I follow this closely as an investment manager. I am also a former professor who taught public finance and a member of a financial advisory board for one of the largest school districts in Illinois. I have a front-row seat on this one.
This is a problem that defied solution during an election campaign and a deep recession. We will now take a closer look at the alternatives.
And by the way, there is once again a choice for investors. You can get obsessive about the anecdotes, or you can follow a real market indicator, the credit default swaps on state debt. The numbers have been rising, but they are nowhere close to panic level.
I do not currently hold any muni funds, but I find current yields much more attractive. Like Bill Gross, I see the risk/reward as pretty good for clients who benefit from the tax break.
SA: Are you likely to recommend munis to appropriate clients in the near term?
JM: Yes. The muni yields are very attractive for clients who want the tax advantage. Some care is required in making these choices, of course.
SA: The U.S. housing market seems to be in the midst of another prolonged leg down. How are you playing this via ETFs? Is the commercial real estate market a better bet going forward? How much weight are you giving to REIT funds in client portfolios?
JM: I do not know if we are in the midst of another prolonged leg down in housing. Many sources indicate that we may have a bottom in 2011, at least in some areas. I currently have no long-term position in these markets or in REITs, but I would not be surprised at a change. Our short-term model has signaled a buy on homebuilders in recent weeks.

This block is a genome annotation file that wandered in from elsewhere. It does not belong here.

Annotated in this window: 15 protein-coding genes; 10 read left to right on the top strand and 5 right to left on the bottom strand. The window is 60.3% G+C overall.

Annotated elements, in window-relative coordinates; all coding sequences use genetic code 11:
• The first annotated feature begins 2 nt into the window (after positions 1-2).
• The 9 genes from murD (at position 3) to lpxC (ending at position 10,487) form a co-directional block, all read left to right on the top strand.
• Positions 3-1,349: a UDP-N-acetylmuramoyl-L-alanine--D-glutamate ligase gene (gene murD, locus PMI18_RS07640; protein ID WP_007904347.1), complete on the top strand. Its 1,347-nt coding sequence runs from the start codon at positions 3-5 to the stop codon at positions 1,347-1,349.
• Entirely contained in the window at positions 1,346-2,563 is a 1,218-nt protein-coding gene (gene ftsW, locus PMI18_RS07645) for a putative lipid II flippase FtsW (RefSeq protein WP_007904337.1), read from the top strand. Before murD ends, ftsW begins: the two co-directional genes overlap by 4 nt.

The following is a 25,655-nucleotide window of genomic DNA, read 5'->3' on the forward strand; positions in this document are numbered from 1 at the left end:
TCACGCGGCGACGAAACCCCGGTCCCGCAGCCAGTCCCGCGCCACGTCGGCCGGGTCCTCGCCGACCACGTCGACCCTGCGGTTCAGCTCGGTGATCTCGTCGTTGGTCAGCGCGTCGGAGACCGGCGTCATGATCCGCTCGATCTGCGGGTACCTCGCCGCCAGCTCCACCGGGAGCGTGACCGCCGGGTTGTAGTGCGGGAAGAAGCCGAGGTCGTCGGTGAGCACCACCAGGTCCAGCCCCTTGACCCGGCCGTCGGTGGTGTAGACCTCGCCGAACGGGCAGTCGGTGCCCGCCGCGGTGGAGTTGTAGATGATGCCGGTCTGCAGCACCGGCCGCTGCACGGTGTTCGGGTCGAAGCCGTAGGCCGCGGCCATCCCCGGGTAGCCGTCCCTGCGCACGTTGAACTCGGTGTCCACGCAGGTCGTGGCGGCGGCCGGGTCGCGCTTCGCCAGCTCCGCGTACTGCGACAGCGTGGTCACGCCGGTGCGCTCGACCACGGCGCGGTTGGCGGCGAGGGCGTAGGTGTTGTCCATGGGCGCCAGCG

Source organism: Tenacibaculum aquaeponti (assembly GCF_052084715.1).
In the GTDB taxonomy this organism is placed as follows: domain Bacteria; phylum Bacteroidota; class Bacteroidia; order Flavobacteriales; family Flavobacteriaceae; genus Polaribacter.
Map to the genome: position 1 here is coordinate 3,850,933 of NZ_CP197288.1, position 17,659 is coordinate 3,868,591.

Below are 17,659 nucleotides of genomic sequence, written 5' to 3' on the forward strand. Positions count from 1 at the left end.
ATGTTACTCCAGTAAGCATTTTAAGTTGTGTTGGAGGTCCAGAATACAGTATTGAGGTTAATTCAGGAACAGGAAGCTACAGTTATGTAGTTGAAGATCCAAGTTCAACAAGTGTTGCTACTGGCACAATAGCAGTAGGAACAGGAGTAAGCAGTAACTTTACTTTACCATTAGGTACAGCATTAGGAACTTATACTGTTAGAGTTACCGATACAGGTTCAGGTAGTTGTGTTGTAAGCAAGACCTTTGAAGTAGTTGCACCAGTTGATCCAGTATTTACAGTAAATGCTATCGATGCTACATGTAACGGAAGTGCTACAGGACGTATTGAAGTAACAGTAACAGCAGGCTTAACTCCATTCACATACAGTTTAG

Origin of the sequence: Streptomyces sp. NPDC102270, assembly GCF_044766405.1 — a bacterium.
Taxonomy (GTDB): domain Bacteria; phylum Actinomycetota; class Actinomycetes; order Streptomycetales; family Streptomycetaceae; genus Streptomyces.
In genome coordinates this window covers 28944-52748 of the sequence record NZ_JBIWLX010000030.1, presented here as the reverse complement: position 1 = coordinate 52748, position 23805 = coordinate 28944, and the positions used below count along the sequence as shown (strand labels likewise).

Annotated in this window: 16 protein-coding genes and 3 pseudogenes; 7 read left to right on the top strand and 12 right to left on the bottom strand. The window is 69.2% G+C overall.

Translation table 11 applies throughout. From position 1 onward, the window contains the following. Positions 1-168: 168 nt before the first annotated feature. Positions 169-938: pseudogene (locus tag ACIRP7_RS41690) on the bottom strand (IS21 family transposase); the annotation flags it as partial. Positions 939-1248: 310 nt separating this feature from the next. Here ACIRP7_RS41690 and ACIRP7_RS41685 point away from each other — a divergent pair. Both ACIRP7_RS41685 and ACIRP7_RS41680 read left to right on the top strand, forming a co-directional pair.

SA: If you decide to go that route, are you more likely to play homebuilders with individual names, or via ETFs like XHB or ITB?
JM: This is another sector where it seems early to call a turn. Typically we play via the ETFs. If housing starts to look interesting, I will take a closer look at individual names.
SA: Finally, one of the great economic stories of our time is the emergence of China and to a lesser extent, India as global economic powerhouses. How much weight do you recommend for emerging market ETFs in both stock and bond ETF allocations?
I would expand the question to include Russia and Latin America. It is wise to take a step back and see the broad global trends.
All of my investment programs reflect global demand. In my stock selection I make sure to include companies with significant revenue from abroad. Think Caterpillar ( CAT ). Our ETF programs are model driven, but have frequently participated in the emerging market rally. I have often written about this in my periodic ETF Updates .
Having said this, I think that the foreign ETFs and commodities had a very good run, while the US market lagged. I expect to see some "mean reversion" here this year, as the relationships return to normal.
SA: How do you plan on getting most of your U.S. equity exposure? Any broad funds, or do you generally prefer sector and single stock exposure?
JM: We have never advocated a buy-and-hold approach. Many broad funds are closet indexers, so you are just buying the market. We find investment themes, and then choose ETFs and stocks to fit. While we do not beat the market every year, we do over time. We did not have a "lost decade."
There are many companies that are developing new technology, introducing new products, and breaking into new markets. Productivity is better. The opportunities are there, and the prices are quite reasonable.
Disclosure: I own CAT, AAPL, JPM and GS personally and in client accounts, as well as the ETF names as model choices.
See also 2011 Outlook for Markets, Bonds, the Dollar, Emerging Markets, Gold and Silver on seekingalpha.com